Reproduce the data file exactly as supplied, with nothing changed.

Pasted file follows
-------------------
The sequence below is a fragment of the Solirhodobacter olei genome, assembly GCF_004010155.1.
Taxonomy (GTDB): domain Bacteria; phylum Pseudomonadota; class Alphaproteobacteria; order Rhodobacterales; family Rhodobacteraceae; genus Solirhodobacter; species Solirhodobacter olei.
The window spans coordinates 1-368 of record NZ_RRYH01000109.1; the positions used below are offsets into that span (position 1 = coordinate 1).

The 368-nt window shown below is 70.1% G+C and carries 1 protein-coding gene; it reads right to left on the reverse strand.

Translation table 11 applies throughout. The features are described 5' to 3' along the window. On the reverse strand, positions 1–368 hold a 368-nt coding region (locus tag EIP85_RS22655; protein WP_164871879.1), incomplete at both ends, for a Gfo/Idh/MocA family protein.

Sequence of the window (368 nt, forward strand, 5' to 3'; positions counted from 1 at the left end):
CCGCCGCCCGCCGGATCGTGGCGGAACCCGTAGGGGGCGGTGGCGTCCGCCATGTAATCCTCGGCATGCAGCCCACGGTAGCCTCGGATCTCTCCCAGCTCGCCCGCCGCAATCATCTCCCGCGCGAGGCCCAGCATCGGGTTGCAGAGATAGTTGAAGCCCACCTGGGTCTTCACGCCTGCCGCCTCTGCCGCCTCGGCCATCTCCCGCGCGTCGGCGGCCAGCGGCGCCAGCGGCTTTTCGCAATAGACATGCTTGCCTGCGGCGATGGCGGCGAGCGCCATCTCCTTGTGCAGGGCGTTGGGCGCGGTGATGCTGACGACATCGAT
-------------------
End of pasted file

The sequence below is a fragment of the Solirhodobacter olei genome, assembly GCF_004010155.1.
Taxonomy (GTDB): domain Bacteria; phylum Pseudomonadota; class Alphaproteobacteria; order Rhodobacterales; family Rhodobacteraceae; genus Solirhodobacter; species Solirhodobacter olei.
The window spans coordinates 1-368 of record NZ_RRYH01000109.1; the positions used below are offsets into that span (position 1 = coordinate 1).

The 368-nt window shown below is 70.1% G+C and carries 1 protein-coding gene; it reads right to left on the reverse strand.

Translation table 11 applies throughout. The features are described 5' to 3' along the window. On the reverse strand, positions 1–368 hold a 368-nt coding region (locus tag EIP85_RS22655; protein WP_164871879.1), incomplete at both ends, for a Gfo/Idh/MocA family protein.

Sequence of the window (368 nt, forward strand, 5' to 3'; positions counted from 1 at the left end):
CCGCCGCCCGCCGGATCGTGGCGGAACCCGTAGGGGGCGGTGGCGTCCGCCATGTAATCCTCGGCATGCAGCCCACGGTAGCCTCGGATCTCTCCCAGCTCGCCCGCCGCAATCATCTCCCGCGCGAGGCCCAGCATCGGGTTGCAGAGATAGTTGAAGCCCACCTGGGTCTTCACGCCTGCCGCCTCTGCCGCCTCGGCCATCTCCCGCGCGTCGGCGGCCAGCGGCGCCAGCGGCTTTTCGCAATAGACATGCTTGCCTGCGGCGATGGCGGCGAGCGCCATCTCCTTGTGCAGGGCGTTGGGCGCGGTGATGCTGACGACATCGAT